Verizon Ballpark Buyout Night a Success


The beer lines were ten deep at their shortest, the line for ice cream on the third base line wrapped around behind home plate, and not even the distant picnic tables were vacant. PK Park was jumping on Tuesday for the Ems game as they sold out their second straight night. Although this time they received a bit of help.

The Levi's Corner at PK Park on Tuesday night.

“Tonight was the Verizon Wireless Ballpark Buyout night,” said Onalee Carson, Director of Media Relations and Community Outreach at PK Park. “That means that they purchase the entire stadium; premium box seats, box seats, bleachers, standing room only, and then they gave away free vouchers at their store locations and we handed them out as well. For some of these folks it’s their first Ems game, so it is pretty cool.”

And with the Ballpark Buyout, the Ems likely eclipsed the 9,000-fan mark over the last two nights. According to Carson there were over 4,500 in attendance for the 4th of July, and they expected the same when the tally came in for Tuesday’s game.
And the fans do make a difference. On Monday, the Ems won their Northwest League record-tying 13th game in a row, and on Tuesday, they set the record with their 14th straight victory. “It has been great to watch,” said Tyler Cox, a student at the Law School. “It’s great that it was free too, it made it a nice night to watch some Minor League Baseball.”

Lee Orr, 27, trots around the bases after his 4th inning grand slam.

That crowd has been well taken care of all season between the drink specials and the insanely high level of play delivered thus far by the Ems. On Monday, following a 7-3 win, there was a firework display with a reported 3,000 shells. On Tuesday, the stadium was percolating with the energy of a sold out crowd with access to two-dollar microbrews by the bottom of the fourth when right fielder Lee Orr lit his own fireworks in the form of a grand slam to bust the game open. This promptly triggered the Daniel Powter bummer-jam “Bad Day” and a pitching change for the battered Vancouver Canadians, which just as promptly triggered a wave within the crowd of about 4,500.

“This is the best July 5th baseball I’ve ever been to,” said Kenneth Wherry, also a Law Student. “And it is the first time I have seen a wave at minor league game.”

Of course, this was not a cheap event that Verizon decided to host. At six dollars a ticket minimum and 4,500 seats in the park, they were looking at a steep price tag. It was all worth it, however, according to Nary Tok, a Marketing Consultant with Verizon. “It allows us to give our customers and fans of the Emeralds an opportunity to come out for a free game,” said Toke. “And for us, we look at it more as a customer appreciation event.”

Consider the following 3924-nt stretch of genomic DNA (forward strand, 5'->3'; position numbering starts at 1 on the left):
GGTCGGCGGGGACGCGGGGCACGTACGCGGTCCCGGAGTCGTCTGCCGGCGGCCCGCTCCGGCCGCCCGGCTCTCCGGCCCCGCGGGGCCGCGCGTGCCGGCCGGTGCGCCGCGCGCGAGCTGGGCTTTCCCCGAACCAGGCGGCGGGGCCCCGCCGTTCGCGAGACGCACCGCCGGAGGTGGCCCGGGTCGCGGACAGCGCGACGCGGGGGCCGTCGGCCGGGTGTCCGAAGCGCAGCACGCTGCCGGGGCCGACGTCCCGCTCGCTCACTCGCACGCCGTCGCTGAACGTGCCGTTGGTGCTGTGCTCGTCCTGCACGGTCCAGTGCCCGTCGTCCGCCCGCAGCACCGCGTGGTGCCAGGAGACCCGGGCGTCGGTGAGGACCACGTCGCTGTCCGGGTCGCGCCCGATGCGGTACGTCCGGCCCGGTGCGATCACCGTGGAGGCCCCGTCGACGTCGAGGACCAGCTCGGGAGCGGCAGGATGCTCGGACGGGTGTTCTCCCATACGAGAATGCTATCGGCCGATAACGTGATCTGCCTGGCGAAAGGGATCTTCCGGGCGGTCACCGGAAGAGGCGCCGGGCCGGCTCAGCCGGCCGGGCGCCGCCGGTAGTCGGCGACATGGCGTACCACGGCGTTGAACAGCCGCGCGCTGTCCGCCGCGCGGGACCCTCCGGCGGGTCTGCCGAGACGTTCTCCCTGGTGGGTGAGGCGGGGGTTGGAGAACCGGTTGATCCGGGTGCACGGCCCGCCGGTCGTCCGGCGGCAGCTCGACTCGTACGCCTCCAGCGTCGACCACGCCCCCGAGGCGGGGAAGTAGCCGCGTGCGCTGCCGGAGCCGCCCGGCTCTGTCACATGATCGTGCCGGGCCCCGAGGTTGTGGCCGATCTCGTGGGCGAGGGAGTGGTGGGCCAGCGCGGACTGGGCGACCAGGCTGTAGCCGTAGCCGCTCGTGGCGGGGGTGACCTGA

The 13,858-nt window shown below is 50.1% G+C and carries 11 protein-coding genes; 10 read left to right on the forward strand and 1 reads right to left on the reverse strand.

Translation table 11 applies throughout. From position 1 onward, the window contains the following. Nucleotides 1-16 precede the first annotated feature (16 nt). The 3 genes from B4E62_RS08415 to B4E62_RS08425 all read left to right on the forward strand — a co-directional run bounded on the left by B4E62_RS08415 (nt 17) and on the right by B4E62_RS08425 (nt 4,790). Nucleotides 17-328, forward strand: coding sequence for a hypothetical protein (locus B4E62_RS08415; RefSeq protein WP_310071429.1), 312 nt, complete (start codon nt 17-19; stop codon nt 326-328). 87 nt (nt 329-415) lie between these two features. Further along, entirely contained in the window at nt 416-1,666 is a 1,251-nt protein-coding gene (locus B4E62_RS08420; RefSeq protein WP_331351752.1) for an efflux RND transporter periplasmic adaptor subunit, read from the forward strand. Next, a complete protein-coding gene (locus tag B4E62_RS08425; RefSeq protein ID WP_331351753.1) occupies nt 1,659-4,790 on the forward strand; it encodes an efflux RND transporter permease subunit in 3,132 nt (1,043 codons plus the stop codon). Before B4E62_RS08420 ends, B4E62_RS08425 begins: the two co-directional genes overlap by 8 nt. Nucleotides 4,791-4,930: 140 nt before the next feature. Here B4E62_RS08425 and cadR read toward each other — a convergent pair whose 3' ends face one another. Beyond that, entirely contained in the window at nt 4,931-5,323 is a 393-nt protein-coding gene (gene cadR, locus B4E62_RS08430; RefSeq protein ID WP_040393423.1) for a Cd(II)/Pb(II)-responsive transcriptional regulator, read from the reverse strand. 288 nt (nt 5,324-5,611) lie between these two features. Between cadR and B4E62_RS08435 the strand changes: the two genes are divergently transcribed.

Fans getting excited in the 5th.

And appreciate it they did. The fans were as raucous as they were all season after watching the Ems lurch out to a 9-1 lead in the bottom of the fifth inning on another home run, this time by Jose Dore. The game finished at 9-3, and the Ems set the record for wins with a couple of bangs and some well-deserved applause. After all, it is not often that there is a firework display two nights in a row.


About Reed Nelson

I am a graduate student in the J-School at the University of Oregon. I worked as a prep sports stringer and a clerk at the Salt Lake Tribune in 2008, and from 2009-2010 worked in various sections at the Daily Utah Chronicle. I am currently in my first term in grad school and I am cursed with a gross obsession for sports. But not bicycle racing. No one can make me care about that.
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1 Response to Verizon Ballpark Buyout Night a Success

  1. Melissa says:

    I do believe this is the best lead for a sports story I have ever read, though it could be because you put food in it. “The beer lines were ten deep at their shortest, the line for ice cream on the third base line wrapped around behind home plate, and not even the distant picnic tables were vacant.” Excellent!

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